It is with extreme sadness that I have to announce that David Blythin died on Christmas Day 2020.
David was a deeply generous man. Some people are described as generous to a fault but not David. In addition to his generosity with gifts and restaurant bills, he was generous with his time, his thoughts, his friendship and his love, most of all for his daughter Megan.
He was a deep thinker with a wide hinterland. Educated as an economist at Manchester he lived in London for many years and had sojourns to Spain then Bristol before finally settling in his native North Wales.
He wore his knowledge lightly. The Bar which he was to join is full of people who believe that they are right despite evidence to the contrary. David showed his customary patience in tolerating such ignorance.
David’s generosity extended to overestimating his friends’ cultural horizons and abilities. He refused to believe that a friend’s musical tastes were confined to KLF and Simple Minds, or that another’s love for fishing trumped any interest in philosophy. Spending time with David was a pleasure. He was charming, interesting and patient. Wales has lost its Cultural Attaché from Conwy.
We all feel a huge loss at David being taken away from us at such a young age. His, on any view was a life well lived. He lived life to the full and grasped the chance to do something different. Whether to retrain for the Bar, sample an obscure and expensive cognac, discover the cultural opportunities of Riga or San Sebastian or simply try something new.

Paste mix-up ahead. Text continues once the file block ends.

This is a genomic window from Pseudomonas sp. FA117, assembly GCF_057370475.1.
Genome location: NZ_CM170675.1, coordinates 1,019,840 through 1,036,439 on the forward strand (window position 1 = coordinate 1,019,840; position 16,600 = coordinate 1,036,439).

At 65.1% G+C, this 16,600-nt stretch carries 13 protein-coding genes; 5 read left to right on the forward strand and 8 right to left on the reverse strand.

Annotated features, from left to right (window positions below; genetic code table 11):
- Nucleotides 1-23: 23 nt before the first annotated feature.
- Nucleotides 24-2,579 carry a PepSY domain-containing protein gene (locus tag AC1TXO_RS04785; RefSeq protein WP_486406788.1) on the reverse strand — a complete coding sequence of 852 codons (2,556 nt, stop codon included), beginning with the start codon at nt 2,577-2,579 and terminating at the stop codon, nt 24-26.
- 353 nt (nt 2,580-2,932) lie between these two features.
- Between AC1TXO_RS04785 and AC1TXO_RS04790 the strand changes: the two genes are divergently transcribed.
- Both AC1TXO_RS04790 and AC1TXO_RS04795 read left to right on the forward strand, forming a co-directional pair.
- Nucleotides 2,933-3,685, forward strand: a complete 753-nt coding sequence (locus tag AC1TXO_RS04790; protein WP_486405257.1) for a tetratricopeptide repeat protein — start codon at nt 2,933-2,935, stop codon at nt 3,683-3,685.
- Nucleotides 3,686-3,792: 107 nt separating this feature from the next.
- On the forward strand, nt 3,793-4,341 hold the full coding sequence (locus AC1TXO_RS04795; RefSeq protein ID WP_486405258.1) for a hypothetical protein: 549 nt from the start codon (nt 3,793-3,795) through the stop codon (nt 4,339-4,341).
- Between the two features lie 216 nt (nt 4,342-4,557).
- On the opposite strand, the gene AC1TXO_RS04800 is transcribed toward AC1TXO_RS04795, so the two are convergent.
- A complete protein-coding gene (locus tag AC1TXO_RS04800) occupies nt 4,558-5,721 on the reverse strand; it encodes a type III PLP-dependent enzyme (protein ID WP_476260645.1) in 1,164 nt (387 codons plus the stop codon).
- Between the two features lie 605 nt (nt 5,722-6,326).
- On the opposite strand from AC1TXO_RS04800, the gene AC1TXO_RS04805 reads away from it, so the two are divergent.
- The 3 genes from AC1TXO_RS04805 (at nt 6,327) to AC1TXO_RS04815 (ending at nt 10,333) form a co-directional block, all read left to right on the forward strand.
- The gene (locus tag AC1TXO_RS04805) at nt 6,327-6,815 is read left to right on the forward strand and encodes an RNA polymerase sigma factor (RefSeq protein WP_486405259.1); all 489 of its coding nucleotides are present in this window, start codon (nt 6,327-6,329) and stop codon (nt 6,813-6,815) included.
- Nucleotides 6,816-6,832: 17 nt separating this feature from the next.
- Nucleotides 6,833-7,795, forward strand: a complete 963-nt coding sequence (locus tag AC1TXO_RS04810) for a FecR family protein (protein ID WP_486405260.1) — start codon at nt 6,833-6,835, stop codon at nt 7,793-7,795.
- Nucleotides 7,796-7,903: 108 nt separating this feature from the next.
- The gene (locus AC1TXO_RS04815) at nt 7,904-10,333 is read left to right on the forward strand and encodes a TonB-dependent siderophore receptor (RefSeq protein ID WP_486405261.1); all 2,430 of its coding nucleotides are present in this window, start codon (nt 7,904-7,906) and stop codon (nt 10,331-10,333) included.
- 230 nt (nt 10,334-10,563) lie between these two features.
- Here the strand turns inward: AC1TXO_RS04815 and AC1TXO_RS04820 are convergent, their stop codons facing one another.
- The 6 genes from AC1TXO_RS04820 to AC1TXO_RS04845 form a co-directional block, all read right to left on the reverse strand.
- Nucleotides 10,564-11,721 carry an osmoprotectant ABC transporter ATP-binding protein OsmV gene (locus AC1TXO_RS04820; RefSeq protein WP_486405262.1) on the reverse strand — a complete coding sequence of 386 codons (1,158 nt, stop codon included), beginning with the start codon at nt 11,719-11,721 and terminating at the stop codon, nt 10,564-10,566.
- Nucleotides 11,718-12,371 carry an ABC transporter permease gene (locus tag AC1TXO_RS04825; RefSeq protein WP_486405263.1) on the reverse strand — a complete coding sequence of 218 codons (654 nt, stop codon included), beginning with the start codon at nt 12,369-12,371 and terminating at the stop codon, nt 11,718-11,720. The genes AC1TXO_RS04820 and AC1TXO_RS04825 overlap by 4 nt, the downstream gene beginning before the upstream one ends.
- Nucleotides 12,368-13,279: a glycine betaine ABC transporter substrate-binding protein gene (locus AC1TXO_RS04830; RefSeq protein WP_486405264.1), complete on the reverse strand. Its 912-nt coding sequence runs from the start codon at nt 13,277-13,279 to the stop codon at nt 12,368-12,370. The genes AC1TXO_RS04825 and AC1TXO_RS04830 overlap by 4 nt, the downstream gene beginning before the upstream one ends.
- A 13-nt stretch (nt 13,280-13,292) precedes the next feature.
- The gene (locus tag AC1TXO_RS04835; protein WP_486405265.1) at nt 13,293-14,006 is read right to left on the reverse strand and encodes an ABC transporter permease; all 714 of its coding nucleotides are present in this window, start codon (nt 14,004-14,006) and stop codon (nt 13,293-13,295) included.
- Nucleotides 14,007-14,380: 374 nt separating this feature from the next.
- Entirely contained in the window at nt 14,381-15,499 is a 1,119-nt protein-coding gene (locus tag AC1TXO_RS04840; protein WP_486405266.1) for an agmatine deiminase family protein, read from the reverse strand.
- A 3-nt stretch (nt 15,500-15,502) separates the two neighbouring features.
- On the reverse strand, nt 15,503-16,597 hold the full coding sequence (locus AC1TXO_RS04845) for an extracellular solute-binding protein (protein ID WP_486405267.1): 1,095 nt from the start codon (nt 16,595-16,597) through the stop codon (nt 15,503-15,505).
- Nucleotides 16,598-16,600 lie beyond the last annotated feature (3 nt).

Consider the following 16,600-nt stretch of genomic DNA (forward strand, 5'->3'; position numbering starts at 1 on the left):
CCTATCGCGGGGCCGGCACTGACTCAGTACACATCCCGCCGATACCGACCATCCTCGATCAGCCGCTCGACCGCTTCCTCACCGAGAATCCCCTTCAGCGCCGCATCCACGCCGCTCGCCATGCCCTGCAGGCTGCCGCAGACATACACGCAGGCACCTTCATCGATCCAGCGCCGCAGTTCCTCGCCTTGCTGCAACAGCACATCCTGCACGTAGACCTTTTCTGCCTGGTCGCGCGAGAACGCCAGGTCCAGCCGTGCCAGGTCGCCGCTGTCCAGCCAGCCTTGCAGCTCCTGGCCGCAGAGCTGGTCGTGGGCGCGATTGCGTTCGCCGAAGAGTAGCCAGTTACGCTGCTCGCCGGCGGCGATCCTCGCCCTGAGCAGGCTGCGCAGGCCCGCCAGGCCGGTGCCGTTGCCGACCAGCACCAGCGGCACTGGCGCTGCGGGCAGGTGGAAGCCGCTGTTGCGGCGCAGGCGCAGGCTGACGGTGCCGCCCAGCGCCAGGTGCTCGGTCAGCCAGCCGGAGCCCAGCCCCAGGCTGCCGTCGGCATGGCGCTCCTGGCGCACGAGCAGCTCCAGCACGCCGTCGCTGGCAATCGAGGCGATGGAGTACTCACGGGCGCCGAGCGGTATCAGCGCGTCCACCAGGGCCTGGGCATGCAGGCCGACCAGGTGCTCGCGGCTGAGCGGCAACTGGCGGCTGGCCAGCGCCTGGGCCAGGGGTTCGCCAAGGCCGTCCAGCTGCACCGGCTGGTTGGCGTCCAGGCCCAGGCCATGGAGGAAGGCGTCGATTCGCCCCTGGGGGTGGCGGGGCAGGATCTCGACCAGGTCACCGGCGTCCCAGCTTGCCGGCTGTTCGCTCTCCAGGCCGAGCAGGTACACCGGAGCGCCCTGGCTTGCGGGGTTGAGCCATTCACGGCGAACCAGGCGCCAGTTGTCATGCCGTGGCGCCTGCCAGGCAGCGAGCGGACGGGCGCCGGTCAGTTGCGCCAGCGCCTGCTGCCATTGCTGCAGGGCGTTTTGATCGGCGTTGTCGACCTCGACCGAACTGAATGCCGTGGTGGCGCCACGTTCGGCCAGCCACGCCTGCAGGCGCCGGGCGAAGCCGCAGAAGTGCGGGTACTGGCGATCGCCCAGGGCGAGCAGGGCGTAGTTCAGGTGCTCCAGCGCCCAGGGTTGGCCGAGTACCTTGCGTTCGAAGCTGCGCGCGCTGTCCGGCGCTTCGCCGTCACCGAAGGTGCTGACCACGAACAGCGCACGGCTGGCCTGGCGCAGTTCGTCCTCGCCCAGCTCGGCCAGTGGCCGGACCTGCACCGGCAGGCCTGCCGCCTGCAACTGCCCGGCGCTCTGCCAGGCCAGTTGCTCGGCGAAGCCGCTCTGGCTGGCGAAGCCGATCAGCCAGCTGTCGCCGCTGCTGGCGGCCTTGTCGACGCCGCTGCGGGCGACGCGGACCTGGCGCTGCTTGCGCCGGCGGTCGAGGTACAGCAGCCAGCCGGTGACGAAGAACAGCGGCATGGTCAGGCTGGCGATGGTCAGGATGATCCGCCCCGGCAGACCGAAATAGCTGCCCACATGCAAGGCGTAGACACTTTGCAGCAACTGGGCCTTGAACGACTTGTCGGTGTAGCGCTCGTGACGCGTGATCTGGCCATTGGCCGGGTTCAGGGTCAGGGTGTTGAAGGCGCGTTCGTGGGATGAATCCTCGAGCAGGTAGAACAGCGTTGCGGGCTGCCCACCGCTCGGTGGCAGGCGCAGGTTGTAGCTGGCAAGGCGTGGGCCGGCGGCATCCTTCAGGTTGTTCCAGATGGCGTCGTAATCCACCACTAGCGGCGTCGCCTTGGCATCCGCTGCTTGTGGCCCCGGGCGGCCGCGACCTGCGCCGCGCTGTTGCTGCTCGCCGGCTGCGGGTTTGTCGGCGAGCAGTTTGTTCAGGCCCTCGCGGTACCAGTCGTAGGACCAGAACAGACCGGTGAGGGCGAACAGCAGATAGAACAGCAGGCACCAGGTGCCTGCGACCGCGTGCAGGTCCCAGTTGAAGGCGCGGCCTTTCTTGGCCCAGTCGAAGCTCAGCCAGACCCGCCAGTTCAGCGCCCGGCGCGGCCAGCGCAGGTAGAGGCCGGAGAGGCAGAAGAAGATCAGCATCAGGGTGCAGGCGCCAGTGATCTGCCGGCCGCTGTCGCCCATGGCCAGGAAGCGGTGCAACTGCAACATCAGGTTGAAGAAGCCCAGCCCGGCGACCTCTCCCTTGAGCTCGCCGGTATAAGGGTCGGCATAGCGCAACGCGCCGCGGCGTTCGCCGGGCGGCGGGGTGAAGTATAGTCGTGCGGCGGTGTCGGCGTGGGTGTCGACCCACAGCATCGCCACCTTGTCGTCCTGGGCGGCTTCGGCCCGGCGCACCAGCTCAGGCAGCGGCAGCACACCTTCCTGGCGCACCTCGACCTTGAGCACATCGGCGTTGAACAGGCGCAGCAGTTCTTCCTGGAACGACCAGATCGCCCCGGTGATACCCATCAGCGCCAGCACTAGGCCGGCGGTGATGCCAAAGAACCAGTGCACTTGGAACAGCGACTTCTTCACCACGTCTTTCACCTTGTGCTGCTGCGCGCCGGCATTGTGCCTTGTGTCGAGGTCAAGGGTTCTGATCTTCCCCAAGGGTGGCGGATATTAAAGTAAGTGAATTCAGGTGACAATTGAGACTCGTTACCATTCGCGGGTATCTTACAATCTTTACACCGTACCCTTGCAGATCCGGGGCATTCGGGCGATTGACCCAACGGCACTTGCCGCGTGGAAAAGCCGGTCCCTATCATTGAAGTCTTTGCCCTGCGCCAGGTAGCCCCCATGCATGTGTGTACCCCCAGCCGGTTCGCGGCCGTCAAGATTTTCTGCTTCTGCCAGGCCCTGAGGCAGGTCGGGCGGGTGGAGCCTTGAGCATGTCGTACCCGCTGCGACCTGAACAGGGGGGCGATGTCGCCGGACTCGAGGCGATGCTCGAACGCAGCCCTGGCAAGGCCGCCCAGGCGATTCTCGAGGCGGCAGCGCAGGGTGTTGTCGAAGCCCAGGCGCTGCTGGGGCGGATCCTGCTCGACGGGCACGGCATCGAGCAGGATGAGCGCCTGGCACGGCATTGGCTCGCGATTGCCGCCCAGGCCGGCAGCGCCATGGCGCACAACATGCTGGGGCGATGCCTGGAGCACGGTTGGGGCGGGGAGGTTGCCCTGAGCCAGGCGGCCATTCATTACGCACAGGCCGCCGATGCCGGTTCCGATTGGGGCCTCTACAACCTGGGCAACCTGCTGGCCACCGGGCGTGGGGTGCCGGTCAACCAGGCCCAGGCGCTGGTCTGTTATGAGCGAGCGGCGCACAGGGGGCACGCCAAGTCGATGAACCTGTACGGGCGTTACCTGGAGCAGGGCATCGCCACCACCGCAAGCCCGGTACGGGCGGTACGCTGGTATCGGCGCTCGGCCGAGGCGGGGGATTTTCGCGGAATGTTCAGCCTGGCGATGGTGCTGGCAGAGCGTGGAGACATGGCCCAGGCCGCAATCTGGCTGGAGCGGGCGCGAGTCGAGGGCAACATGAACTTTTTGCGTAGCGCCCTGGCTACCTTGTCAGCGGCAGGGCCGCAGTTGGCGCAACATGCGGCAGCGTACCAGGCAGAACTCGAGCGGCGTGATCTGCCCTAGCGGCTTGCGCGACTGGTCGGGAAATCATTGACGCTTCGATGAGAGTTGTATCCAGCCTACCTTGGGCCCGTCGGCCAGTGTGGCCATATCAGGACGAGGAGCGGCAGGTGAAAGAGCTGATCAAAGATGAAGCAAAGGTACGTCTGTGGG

Many join the Bar to practice in criminal law and to inflict their failed attempts at amateur dramatics upon juries. David’s patience, tolerance, generosity and humanity led to him developing a specialisation in family law dealing with parents facing the loss of their children to care.
Despite his customary modesty about his work, David was a brilliant family barrister. Most of his clients were destined to lose their cases. There is a real skill in making a parent understand that they have been well served despite having their child removed. While David would always understate his role in a case, he quietly carried a heavy burden related to this work.
His real specialty in the family Bar was to represent clients sometimes described by judges as the ‘hopeless father’. The irony was not lost on anyone. David measured his life not by his bank balance or his accolades but by his greatest achievement- his daughter Meg.
He was that rare creature a great father.
His intelligence, patience and generosity combined in ensuring that the person he loved most was bought up beautifully. I know that Meg will feel his loss deepest and may for some time feel lost. David was so proud of Meg and in some ways that may seem a burden. Meg is David’s legacy, literally his pride and joy. While she has lost his precious company, Meg has the opportunity he helped to provide, to live life to the full in her own way.
If life is measured by the love of your family and the love of your friends, then on any view David lived a great life.
Goodbye David we will miss you.
Owen Edwards, Linenhall Chambers